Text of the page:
Africa is the world's second-largest and second-most populous continent, after Asia in both cases.  Africa covers 6% of Earth's total surface area and 20% of its land area.  With 1.4 billion people as of 2021, it accounts for about 18% of the world's human population. Africa's population is the youngest amongst all the continents; the median age in 2012 was 19.7, when the worldwide median age was 30.4.  Despite a wide range of natural resources, Africa is the least wealthy continent per capita and second-least wealthy by total wealth, behind Oceania. Scholars have attributed this to different factors including geography, climate, tribalism, colonialism, the Cold War, neocolonialism, lack of democracy, and corruption.

There are 54 countries in Africa

Rainbow before Mt. Kilimanjaro

Shira I Camp

Mount Kilimanjaro National Park, Tanzania

November 3, 2007

African Elephant

Tarangire National Park, Tanzania

November 10, 2007

African Elephants

Serengeti National Park, Tanzania

November 12, 2007


Ngorongoro National Park, Tanzania

November 11, 2007

Giraffe Nursing

Arusha National Park, Tanzania

October 31, 2007


Arusha National Park, Tanzania

October 31, 2007

Maasai Outdoor Classroom


November 12, 2007

Baobab Tree

Ngorongoro National Park, Tanzania

November 11, 2007


Uhuru Peak

Mount Kilimanjaro National Park, Tanzania

November 8, 2007

Ngorongoro Conservation Area

The Ngorongoro Conservation Area Authority was established by the Game Park Laws Act, 1976, and owns the majority of Ngorongoro Conservation Area land, including the Crater. The area became a UNESCO World Heritage Site in 1979, originally inscribed for its natural significance. The conservation area land is multi-use and unique because it is the only conservation area in Tanzania that protects wildlife while allowing human habitation. Land use is controlled to prevent negative effects on the wildlife population. For example, cultivation is prohibited at all but subsistence levels.

The main feature of the Ngorongoro Conservation Authority is the Ngorongoro Crater, the world's largest inactive, intact and unfilled volcanic caldera. The crater, which formed when a large volcano exploded and collapsed on itself two to three million years ago, is 610 metres (2,000 feet) deep and its floor covers 260 square kilometres (100 square miles). Estimates of the height of the original volcano range from 4,500 to 5,800 metres (14,800 to 19,000 feet) high. The crater floor is 1,800 metres (5,900 feet) above sea level. The Ngorongoro volcano was active from about 2.45 to 2 million years ago.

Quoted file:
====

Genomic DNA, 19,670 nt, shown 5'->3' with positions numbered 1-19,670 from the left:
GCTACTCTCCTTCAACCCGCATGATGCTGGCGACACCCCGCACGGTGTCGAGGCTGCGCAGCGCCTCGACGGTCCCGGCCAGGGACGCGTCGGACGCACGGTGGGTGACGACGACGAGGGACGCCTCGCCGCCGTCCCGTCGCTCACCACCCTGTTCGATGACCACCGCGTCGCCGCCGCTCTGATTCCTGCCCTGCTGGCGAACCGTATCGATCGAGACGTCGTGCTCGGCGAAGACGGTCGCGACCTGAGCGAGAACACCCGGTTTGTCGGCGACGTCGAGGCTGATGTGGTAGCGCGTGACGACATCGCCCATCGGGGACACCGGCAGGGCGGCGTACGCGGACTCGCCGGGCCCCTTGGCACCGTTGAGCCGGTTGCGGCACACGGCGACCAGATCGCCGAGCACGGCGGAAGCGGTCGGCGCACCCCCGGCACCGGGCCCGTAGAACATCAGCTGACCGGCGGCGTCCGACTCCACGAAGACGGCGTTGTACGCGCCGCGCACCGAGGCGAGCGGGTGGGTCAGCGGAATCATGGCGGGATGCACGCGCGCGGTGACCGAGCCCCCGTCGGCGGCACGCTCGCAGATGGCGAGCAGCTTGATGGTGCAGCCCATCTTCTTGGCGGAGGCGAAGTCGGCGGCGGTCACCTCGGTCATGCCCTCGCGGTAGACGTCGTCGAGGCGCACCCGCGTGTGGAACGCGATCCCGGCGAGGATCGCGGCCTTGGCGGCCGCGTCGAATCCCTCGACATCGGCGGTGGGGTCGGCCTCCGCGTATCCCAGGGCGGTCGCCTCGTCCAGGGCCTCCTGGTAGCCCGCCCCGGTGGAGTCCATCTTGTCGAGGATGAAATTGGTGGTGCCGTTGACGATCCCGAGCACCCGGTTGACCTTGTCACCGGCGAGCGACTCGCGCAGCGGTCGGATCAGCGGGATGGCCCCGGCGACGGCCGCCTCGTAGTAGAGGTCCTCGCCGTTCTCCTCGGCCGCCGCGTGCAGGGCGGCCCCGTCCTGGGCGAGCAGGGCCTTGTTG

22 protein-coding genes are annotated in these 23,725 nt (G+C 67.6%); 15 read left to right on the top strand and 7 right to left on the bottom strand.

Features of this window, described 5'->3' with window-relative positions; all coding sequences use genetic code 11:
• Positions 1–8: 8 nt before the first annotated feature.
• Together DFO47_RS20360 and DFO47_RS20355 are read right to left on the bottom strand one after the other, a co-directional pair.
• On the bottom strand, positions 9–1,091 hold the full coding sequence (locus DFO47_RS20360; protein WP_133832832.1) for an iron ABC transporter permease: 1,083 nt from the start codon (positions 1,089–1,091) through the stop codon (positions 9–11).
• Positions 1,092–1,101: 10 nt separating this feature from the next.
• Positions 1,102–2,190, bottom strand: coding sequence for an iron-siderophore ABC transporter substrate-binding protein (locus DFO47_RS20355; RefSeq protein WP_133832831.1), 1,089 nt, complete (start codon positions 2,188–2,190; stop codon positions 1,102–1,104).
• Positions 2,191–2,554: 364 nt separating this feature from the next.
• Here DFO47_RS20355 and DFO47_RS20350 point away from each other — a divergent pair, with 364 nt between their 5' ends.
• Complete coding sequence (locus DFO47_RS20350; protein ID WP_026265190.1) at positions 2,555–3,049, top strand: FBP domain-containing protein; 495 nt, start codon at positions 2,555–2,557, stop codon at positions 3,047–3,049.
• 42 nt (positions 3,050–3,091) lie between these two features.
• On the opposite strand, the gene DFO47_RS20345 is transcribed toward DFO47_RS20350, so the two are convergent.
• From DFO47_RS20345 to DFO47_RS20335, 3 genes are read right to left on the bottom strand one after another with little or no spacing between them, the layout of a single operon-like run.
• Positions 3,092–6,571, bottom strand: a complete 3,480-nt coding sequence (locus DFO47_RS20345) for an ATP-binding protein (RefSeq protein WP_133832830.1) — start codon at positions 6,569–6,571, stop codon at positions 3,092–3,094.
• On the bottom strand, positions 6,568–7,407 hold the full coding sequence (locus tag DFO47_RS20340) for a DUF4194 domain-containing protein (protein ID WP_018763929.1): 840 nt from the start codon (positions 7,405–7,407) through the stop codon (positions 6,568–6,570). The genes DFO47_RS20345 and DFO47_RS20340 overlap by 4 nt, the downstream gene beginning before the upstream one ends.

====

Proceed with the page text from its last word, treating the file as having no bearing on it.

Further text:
Approximately 25,000 large animals, mostly ungulates, live in the crater. Large mammals in the crater include the black rhinoceros (Diceros bicornis michaeli), the local population of which declined from about 108 in 1964-66 to between 11–14 in 1995, the African buffalo or Cape buffalo (Syncerus caffer), and the hippopotamus (Hippopotamus amphibius). There also are many other ungulates: the blue wildebeest (Connochaetes taurinus) (7,000 estimated in 1994), Grant's zebra (Equus quagga boehmi) (4,000), the eland (Taurotragus oryx), and Grant's (Nanger granti) and Thomson's gazelles (Eudorcas thomsonii) (3,000).[29] Waterbucks (Kobus ellipsiprymnus) occur mainly near Lerai Forest.

Absent are Giraffe, impala (Aepyceros melampus), topi (Damaliscus lunatus), oribi (Ourebia oribi), crocodile (Crocodylus niloticus). Cheetah (Acinonyx jubatus raineyi), East African wild dog (Lycaon pictus lupinus), and African leopard (Panthera pardus pardus) are rarely seen. Spotted hyenas (Crocuta crocuta) have been the subject of a long-term research study in the Ngorongoro Conservation Area since 1996.

Although thought of as "a natural enclosure" for a very wide variety of wildlife, 20 percent or more of the wildebeest and half the zebra populations vacate the crater in the wet season, while Cape buffalo (Syncerus caffer) stay; their highest numbers are during the rainy season.

Since 1986, the crater's wildebeest population has fallen from 14,677 to 7,250 (2003-2005). The numbers of eland and Thomson's gazelle also have declined while the buffalo population has increased greatly, probably due to the long prevention of fire which favors high-fibrous grasses over shorter, less fibrous types.

Lake Magadi, a large lake in the southwest of the crater, is often inhabited by thousands of mainly lesser flamingoes.

The crater has one endemic species of mammal: Mduma's shrew (Crocidura mdumai), which is restricted to montane forests on the edge of the crater. This shrew is considered endangered due to deforestation from smallholder farming.